One has to walk through deep puddles or divert through the grass, and the latter creates mud.

People with prams or in wheelchairs have to plough through the wet mess, and that is not on.

There also needs to be a second ‘wayfinding’ path from Collie Street to the Fishing Boat Harbour.

It is good and fine to do the big picture stuff and the concept of a hub, but one needs to look after the small stuff as well and create a path that can be used all seasons.


Roel Loopers


Posted in fremantle, health, walking, western australia by freoview on July 27, 2016


The Fremantle community welcomed back 75 year-old Michael Pauly at Kings Square today where he finished his epic 15,600 kilometre, 26 months long Oz Soul Walk around Australia.

Fremantle Mayor Brad Pettitt, Federal MP Josh Wilson, State MLC Simone McGurk and Councillor Jon Strachan were all there, as were many from the Freo Men’s Shed.

The walk was aimed at raising funds for men’s mental health and arthritis and was supported by Men’s Sheds around Australia as well as Fremantle Transition Towns.

Mike has arthritis so the walk put immense strain on his knees and joints. He estimates he lost over 30 kilos of weight on his journey where he endured storms, lightning, intense heat, a leaking tent, and a trolley that broke down several times.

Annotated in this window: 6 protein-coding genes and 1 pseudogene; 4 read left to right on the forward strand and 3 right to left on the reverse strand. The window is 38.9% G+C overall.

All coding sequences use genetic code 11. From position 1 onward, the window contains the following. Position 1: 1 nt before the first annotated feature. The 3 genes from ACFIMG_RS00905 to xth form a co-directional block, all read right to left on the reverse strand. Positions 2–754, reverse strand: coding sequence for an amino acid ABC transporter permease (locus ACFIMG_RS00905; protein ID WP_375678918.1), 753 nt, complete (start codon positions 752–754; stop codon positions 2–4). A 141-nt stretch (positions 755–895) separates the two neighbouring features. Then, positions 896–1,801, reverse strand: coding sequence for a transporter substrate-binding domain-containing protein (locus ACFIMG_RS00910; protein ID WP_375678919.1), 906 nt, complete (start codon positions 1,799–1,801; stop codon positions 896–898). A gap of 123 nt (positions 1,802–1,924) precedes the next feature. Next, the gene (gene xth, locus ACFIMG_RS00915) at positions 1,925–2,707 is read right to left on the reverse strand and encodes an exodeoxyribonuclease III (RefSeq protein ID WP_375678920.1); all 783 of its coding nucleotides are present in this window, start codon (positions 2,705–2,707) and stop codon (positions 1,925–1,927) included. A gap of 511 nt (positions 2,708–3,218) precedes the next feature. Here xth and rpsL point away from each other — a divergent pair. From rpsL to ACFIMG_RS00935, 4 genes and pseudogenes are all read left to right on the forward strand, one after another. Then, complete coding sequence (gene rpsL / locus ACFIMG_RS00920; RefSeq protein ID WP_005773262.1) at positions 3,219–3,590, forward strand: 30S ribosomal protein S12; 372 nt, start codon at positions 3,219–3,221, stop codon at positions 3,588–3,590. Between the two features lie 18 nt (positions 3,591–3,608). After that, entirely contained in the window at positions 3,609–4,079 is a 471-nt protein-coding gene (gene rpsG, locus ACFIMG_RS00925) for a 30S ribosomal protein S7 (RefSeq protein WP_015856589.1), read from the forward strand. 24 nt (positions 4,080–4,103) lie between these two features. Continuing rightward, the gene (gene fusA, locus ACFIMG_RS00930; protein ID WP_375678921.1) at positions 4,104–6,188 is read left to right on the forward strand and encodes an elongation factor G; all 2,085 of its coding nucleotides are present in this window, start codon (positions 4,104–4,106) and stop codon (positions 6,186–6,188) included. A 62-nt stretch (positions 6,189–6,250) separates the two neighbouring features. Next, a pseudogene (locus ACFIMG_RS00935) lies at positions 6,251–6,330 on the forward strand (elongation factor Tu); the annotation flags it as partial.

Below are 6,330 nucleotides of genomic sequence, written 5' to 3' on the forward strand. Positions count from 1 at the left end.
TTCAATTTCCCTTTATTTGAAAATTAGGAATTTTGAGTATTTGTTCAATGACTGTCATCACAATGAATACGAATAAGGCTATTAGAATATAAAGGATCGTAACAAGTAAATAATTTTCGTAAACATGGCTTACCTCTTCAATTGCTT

It is not the first time Mike walked a long distance as he crossed Australia on foot in 2009 and again in 2011.

It is an incredible achievement by Michael Pauly that deserves proper recognition by the City of Fremantle.

Roel Loopers



Posted in aboriginal, fremantle, nature, western australia by freoview on July 25, 2016

w 1


I took advantage of the beautiful sunny Monday morning and went for a nice walk from Rule Street in North Fremantle to Mosman Park along the lovely path above the Swan River.

It is a great walk to also learn about nature and history while exercising at there are a lot of information signs.

I found out about the State Implement and Engineering Works that used to be there, that held the patent for the revolutionary stump jump plough. It also produced the keel of Australia II that won the America’s Cup in 1983.

The first WA land grand was given along the path in 1839 to the ‘Billy Goat Farm’ and there was a limestone quarry and Colonial Sugar.

The Wadjuk Noongar people used the area for camping and fishing and tools were found at Minim Cove that date back 9,930 years. The local indigenous people knew that when the paper bark flowered the mullet would run, so a great spot for fishing.

I walked for just a bit over an hour, but one can venture further into Mosman Park. Great views back to Fremantle and some interesting and very expensive houses north of the path.

There is a good car parking spot at the end of Rule Street, or take the train to North Fremantle, or hop on your bike.

Roel Loopers


%d bloggers like this: